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Study Compares Psoriasis Treatments

Drug plus UV-A radiation comes out on top, researchers say

MONDAY, July 17, 2006 (HealthDay News) -- In a head-to-head trial of two treatments for chronic plaque psoriasis, Psoralen-UV-A (PUVA) therapy proved more effective than narrowband UV-B (NB-UVB) in treating the illness, U.K. researchers report.

PUVA is a combination of 8-methoxypsoralen medication (taken orally) plus exposure to UV-A (long-wave) radiation. NB-UVB involves exposure to UV-B (short-wave radiation).

This study included 93 people with moderate-to-severe chronic plaque psoriasis. They were divided into two groups that received either PUVA or NB-UVB. Both groups were treated twice a week, either until their skin cleared or up to a maximum of 30 sessions.

Patients whose skin cleared during the study were followed up until relapse, or for 12 months, whichever came first.

In patients with skin types I through IV (skin that's more likely to burn), PUVA was 84 percent effective at clearing skin, compared to 65 percent for NB-UVB. Patients receiving PUVA required a median of 17 treatments before their skin cleared, compared with 28.5 treatments for those receiving NB-UVB.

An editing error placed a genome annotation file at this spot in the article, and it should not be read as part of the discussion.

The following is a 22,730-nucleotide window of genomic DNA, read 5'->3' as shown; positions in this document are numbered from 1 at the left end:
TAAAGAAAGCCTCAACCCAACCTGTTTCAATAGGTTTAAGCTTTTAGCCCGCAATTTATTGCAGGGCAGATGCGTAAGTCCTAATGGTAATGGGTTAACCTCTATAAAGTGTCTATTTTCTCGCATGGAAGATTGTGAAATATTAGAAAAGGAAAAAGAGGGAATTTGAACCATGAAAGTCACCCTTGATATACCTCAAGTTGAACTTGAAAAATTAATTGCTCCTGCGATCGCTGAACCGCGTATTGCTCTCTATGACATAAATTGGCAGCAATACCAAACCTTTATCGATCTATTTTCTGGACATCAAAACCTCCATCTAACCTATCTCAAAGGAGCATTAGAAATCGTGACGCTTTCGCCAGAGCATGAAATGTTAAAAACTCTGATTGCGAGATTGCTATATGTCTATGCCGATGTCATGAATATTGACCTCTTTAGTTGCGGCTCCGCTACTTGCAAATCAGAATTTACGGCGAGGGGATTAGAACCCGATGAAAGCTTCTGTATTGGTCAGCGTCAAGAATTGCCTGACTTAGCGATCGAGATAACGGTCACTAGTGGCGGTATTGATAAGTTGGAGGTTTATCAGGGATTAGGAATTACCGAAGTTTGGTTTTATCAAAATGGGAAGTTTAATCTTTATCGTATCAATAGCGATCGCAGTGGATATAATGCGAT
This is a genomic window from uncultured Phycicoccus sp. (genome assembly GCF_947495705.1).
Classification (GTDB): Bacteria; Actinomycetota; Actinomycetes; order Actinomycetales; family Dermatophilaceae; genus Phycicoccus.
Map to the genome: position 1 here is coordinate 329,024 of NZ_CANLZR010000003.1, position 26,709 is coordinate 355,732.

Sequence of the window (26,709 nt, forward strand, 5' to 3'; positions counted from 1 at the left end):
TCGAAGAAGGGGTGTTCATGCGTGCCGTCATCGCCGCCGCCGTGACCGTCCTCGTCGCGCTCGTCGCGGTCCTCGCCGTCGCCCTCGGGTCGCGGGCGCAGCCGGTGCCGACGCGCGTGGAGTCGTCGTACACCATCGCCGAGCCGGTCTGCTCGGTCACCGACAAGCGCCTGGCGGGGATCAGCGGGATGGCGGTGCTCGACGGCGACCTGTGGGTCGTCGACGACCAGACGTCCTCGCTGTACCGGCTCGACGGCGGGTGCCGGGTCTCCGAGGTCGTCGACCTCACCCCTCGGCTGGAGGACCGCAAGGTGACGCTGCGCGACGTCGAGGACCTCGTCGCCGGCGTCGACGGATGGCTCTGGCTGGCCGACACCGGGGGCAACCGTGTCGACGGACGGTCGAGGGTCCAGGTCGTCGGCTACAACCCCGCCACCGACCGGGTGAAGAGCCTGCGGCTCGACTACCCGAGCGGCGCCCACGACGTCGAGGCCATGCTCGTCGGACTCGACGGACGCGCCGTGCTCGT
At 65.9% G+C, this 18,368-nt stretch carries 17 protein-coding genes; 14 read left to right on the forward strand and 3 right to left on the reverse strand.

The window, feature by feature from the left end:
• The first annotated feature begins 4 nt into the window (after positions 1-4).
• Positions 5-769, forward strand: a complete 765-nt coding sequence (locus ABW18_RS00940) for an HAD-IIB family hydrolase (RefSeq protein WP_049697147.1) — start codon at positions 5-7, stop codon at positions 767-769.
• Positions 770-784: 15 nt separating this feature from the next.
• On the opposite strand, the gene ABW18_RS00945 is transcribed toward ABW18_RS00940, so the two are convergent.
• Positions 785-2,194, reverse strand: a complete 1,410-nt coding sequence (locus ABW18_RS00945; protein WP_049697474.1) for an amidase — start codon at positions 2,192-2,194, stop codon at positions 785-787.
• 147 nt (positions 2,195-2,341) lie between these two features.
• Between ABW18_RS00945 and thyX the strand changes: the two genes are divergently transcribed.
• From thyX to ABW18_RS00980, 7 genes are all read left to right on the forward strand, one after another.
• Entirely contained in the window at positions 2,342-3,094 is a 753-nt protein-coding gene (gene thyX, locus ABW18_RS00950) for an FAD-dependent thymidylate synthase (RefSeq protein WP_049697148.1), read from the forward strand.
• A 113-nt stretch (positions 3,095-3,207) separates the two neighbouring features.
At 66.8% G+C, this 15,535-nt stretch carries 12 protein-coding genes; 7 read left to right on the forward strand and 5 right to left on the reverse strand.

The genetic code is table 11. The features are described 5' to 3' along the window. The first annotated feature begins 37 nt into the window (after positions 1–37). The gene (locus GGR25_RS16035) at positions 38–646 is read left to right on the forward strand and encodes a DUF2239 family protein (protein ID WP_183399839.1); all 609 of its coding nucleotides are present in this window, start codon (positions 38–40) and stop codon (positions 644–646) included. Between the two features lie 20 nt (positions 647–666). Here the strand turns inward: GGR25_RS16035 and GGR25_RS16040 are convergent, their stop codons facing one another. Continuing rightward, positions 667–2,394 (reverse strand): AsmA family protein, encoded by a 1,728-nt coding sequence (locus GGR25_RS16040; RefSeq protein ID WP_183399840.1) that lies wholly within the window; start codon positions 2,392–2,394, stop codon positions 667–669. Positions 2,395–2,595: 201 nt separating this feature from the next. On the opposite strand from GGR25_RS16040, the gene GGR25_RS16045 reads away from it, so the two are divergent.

Six months after skin clearance, 68 percent of patients in the PUVA group were still clear, compared to 35 percent of those in the NB-UVB group.

Overall, people with skin types V and VI had a 24 percent rate of clearance, compared to 75 percent for those with skin types I through IV.

However, the study also found that nearly half the patients receiving PUVA suffered redness of the skin (erythema) during their treatment, compared to less than 25 percent of those in the NB-UVB group.

Even though PUVA appears more effective, it does has a number of disadvantages, the researchers said. It may cause nausea, it cannot be used during pregnancy, and it has the potential to cause skin cancer.

Despite those concerns, the study authors noted that PUVA, "tends to clear psoriasis more reliably, with fewer treatments and for longer, and should, therefore, still be used in appropriate patients."

The findings were reported in the July Archives of Dermatology.

More information

The American Academy of Dermatology has more about psoriasis.

SOURCE: JAMA/Archives journals, news release, July 17, 2006
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